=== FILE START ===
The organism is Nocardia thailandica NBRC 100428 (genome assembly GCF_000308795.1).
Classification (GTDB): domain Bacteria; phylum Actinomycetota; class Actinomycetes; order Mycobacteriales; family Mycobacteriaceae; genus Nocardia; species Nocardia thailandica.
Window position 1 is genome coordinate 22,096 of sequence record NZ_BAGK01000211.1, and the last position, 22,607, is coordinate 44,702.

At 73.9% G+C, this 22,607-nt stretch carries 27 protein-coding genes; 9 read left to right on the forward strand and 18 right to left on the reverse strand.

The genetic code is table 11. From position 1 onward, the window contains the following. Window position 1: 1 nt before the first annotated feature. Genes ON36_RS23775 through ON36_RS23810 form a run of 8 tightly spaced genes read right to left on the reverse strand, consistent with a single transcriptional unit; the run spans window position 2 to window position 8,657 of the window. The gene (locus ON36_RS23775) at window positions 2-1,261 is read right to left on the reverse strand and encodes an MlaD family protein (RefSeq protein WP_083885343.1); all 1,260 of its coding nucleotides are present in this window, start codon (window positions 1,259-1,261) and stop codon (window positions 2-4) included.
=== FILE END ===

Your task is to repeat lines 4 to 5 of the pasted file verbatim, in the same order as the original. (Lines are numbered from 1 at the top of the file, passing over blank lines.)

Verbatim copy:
At 73.9% G+C, this 22,607-nt stretch carries 27 protein-coding genes; 9 read left to right on the forward strand and 18 right to left on the reverse strand.

The genetic code is table 11. From position 1 onward, the window contains the following. Window position 1: 1 nt before the first annotated feature. Genes ON36_RS23775 through ON36_RS23810 form a run of 8 tightly spaced genes read right to left on the reverse strand, consistent with a single transcriptional unit; the run spans window position 2 to window position 8,657 of the window. The gene (locus ON36_RS23775) at window positions 2-1,261 is read right to left on the reverse strand and encodes an MlaD family protein (RefSeq protein WP_083885343.1); all 1,260 of its coding nucleotides are present in this window, start codon (window positions 1,259-1,261) and stop codon (window positions 2-4) included.